Maybe “Where is Anne Frank” actually places Anne deeper in the mystery contained in the title. In an odd way, Folman’s film seems to be afraid of emotion. It's afraid of the emotion that Holocaust movies automatically stir, it's afraid that this emotion could have a manipulative and possibly exploitative side.

Thus, “Where is Anne Frank” feels mostly like an exercise in creating historical cinema. It's interesting from this perspective, but the result yields very little emotion. Some will see this as a virtue, as proof of Folman’s decent intentions, but with a film about the memory of the Holocaust, being so sparing with emotion can often seem intentionally ingratiating.

“Where is Anne Frank” is absolutely a film worth seeing, both because of the impressive animation and because it's another chapter in the career of a filmmaker whose work has been marked by admirable ambitiousness.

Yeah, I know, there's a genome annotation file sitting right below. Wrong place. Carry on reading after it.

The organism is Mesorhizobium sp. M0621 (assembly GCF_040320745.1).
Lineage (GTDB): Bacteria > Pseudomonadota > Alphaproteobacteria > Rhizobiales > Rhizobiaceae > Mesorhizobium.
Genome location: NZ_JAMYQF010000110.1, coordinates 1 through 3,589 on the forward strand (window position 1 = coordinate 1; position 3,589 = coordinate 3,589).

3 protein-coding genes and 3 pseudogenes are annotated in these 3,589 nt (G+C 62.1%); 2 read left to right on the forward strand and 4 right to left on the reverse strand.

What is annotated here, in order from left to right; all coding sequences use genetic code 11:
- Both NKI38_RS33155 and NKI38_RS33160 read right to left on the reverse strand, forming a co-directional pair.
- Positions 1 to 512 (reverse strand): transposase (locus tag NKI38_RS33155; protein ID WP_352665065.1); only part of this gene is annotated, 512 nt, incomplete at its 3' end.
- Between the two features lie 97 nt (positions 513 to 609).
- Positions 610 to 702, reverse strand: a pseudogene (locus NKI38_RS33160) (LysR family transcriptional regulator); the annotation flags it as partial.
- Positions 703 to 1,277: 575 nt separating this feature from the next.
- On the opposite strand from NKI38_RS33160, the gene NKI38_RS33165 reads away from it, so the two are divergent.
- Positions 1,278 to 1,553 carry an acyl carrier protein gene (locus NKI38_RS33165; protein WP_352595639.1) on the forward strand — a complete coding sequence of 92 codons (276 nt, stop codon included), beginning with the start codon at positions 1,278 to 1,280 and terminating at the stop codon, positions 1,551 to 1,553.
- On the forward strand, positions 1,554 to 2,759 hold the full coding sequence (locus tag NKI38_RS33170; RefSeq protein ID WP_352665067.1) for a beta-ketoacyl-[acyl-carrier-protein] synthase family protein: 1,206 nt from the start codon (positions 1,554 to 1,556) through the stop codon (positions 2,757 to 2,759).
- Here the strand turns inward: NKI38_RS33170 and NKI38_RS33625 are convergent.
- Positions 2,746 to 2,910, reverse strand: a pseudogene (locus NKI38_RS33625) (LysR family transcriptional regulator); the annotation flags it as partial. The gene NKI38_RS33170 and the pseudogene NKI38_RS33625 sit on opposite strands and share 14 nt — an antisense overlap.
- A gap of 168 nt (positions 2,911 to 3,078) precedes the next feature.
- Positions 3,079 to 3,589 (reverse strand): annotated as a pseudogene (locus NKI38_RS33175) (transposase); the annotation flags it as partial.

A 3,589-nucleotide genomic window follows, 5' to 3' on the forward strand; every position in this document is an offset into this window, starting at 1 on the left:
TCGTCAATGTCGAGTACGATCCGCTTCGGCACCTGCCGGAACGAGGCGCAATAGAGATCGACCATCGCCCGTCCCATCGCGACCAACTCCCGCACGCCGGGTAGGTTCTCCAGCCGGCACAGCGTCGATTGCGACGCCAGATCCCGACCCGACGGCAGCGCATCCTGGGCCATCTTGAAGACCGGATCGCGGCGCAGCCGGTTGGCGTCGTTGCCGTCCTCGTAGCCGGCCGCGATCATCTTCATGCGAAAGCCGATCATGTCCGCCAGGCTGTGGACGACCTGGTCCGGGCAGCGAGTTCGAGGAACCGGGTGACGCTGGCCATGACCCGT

We shouldn’t get too sucked into Folman’s film. We should grapple with the questions it raises, including the ones with no questions marks attached.

The movie is also interesting for continuing the historical discussion that Anne’s diary ignited shortly after World War II. Different versions of the work have been published, and each film or documentary presents its own take.

Here's one small memory of my own. When I was in eighth grade at the Dubnov School in Tel Aviv in 1959, the class was offered the chance to go to a movie with the teacher.

We could choose between two movies being shown in Tel Aviv; the first was “The Diary of Anne Frank,” director George Stevens’ version of the play by Frances Goodrich and Albert Hackett, which was widely admired. The second was “Imitation of Life,” Douglas Sirk’s melodrama about racism in America, a film that had yet to win much acclaim.

I had already seen both and voted for “Imitation of Life” – the only one of us who did.